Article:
here. If it doesn’t, then type it in and let me know (just in case there is some
problem).
3. “Submission Title”—You should give the assignment the same title that it has
in the syllabus, for the sake of consistency.
4. “Requirements for Single File Upload”—Please read. This tells you what file
types and sizes are permitted, as well as what to do if your file exceeds the size
limit. This should not happen in most cases. Files must be at least 20 words
long, which should also not be a problem.
5. “Browse”—Click this button to search for the document you wish to submit. If
the document is on the computer you are working on, check the “Documents” or
“My Documents” menu item and look for the document. If the document is on
your flash drive, then insert the drive and access the document. When you find
the work, double click on it and it will appear in the box to the left of the “Browse”
button in Turn It In.
6. “Upload”—Once the document title appears in the box, click “upload”. You will
be directed to the submit page.
7. “Submit”—NOTE: MAKE SURE YOUR FILE IS COMPLETE BEFORE YOU
SUBMIT. You can only submit one file per assignment. Once you click
“Submit” you will not be able to go back and add another file. This page will
allow you to view the document before you submit. Check to make sure you
have attached the correct document and that it is complete BEFORE you click
the “Submit” button. If you have mistakenly uploaded the wrong document,
simply click the link marked “return to upload page” and follow the instructions. If
you review the document and it is what you want to send, click “Submit”. Once
you do, you will be directed to the successfully submitted page. Click “OK”.
8. Make sure to check your CCC student email for a submission receipt. This
is the ONLY way you will have to prove you submitted the work on time.
The receipt lists the time and date of the submission, among other info.
9. IMPORTANT! You can view comments on your work by clicking on the
“View/Complete” link that you used to submit, then following the prompts
OR by clicking on the grade for the assignment in “My Grades”. You MUST
review comments for each assignment.
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Group Presentatoin Rubric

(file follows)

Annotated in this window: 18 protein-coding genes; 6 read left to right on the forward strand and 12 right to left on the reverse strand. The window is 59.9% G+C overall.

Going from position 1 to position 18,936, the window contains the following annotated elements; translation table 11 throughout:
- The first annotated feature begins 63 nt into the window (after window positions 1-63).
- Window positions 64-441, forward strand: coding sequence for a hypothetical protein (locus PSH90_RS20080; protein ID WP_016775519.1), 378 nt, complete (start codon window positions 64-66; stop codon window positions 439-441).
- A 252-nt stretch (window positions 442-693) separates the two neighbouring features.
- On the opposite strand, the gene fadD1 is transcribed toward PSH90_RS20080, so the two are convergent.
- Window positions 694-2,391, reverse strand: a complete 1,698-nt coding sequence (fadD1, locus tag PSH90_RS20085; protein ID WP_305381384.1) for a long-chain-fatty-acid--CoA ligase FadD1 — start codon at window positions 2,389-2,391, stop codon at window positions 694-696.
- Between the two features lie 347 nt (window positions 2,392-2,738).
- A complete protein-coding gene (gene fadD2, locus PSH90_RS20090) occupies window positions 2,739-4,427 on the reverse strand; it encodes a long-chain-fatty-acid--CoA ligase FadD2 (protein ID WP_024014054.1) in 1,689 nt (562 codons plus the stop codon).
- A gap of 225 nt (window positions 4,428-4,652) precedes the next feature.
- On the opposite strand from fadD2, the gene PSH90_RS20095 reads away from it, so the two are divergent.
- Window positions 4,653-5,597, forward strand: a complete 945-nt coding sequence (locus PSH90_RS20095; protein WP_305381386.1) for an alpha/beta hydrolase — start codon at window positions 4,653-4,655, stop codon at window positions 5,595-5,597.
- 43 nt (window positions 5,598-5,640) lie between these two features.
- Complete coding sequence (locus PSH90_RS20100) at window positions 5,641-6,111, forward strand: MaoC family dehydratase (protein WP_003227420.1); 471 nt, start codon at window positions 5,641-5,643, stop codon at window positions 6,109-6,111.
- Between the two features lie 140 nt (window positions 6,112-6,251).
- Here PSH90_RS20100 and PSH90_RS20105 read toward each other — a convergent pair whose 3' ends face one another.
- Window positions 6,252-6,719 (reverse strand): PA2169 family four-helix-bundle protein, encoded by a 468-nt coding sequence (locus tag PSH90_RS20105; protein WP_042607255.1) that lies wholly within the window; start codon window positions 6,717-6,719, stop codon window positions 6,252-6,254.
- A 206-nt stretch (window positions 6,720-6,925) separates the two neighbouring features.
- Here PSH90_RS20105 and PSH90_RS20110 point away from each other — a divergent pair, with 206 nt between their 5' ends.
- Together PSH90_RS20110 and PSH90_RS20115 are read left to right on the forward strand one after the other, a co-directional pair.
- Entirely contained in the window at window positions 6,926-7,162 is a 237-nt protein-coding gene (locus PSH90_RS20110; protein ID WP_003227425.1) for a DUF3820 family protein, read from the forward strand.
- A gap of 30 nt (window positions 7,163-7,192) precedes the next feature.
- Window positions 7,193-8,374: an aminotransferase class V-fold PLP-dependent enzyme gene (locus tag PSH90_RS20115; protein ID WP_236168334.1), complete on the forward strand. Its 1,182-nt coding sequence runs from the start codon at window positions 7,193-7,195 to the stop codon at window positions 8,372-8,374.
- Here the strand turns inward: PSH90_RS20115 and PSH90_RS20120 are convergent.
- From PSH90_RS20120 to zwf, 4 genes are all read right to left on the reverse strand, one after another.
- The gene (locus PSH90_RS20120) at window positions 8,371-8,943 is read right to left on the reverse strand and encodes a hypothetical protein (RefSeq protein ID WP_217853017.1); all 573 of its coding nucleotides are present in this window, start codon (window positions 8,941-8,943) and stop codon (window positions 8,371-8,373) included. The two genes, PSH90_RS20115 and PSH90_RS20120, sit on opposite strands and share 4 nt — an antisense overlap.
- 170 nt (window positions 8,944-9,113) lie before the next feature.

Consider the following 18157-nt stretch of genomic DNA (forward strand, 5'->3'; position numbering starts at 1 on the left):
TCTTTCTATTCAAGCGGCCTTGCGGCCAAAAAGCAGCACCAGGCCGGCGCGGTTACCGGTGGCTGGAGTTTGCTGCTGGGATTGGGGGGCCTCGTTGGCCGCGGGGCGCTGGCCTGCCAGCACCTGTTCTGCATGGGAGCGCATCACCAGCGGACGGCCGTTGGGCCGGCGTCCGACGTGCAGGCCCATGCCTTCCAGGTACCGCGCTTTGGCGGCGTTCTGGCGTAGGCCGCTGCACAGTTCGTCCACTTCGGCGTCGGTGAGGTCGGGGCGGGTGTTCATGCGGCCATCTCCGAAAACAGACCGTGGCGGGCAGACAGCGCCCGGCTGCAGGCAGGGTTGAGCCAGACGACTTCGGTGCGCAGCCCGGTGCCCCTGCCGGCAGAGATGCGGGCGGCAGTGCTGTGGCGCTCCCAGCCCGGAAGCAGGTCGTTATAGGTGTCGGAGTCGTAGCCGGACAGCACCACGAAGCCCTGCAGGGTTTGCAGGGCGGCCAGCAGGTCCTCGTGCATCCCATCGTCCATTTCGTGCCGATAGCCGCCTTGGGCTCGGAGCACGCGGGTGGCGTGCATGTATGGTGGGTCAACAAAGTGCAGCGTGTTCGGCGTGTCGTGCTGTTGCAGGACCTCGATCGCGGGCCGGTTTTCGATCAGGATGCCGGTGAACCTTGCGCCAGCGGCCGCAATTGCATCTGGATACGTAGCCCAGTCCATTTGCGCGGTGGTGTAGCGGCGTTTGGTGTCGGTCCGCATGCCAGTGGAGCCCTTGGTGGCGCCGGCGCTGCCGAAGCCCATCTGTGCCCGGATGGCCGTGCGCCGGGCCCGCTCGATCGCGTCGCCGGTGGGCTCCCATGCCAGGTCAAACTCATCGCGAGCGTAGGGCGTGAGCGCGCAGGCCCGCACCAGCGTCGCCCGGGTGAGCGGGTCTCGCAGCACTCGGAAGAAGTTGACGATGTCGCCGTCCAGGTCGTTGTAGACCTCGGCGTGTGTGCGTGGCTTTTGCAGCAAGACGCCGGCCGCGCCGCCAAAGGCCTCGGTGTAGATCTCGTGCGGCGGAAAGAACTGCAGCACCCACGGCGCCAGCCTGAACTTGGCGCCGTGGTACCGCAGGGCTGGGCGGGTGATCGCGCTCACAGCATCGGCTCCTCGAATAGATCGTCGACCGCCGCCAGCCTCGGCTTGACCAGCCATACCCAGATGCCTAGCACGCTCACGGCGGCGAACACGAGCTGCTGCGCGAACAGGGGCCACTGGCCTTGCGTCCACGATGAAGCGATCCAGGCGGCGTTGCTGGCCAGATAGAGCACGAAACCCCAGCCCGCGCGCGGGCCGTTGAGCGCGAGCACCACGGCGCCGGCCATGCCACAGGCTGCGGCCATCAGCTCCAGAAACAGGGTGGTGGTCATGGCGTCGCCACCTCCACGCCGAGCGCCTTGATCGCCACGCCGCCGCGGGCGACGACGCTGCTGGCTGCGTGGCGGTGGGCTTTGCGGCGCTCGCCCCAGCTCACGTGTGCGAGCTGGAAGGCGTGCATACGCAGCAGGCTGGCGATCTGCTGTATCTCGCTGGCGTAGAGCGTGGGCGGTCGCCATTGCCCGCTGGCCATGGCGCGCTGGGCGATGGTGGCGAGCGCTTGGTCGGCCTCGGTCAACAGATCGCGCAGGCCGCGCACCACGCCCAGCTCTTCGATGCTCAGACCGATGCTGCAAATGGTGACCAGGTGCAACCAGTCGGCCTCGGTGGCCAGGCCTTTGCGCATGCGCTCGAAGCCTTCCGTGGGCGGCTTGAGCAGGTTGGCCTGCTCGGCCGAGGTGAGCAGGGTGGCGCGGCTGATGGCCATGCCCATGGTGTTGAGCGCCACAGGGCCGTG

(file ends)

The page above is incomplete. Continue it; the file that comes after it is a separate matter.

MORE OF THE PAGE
Trait
Criteria
1 Point
2 Points
Points
3 Points
4 Points
Content--Did the
presentation contain
valuable and relevant
material that was related
to the text?
The presentation contained
little or no valuable or
relevant material. Text was
not referenced.
The presentation had some
valuable and relevant
material. Text was
referenced a few times.
The presentation had a good
amount of relevant and
valubale material. The text
was referenced several
times.
The presentation had an exc
eptional amount of valuable
and relevant material. The
text was referenced often.
Collaboration--Did
everyone contribute to
the presentation? Did all
seem well-acquainted
with the material?
The presenters never worked
from each others' ideas. It
seemed as though only a few
people worked on the
presentation.
The presenters sometimes
worked from each others'
ideas. It seemed as though
some people worked more on
the presentation than others.
The presenters worked from
each others' ideas most of
the time. It seemed as
though everyone did some
work, but a few people
carried the presentation.
The presenters always
worked from each others'
ideas. It seemed as though
everyone worked equally on
preparation and
presentation.
Organization--Was the
presentation well
organized and easy to
follow?
The presentation lacked
organization and showed
little evidence of
preparation.
The presentation showed
minimal signs of
organization and
preparation.
The presentation contained
some organizing ideas, but
could have been much
stronger with better
preparation.
The presentation was well
organized and easy to follow.
Presentation--Did the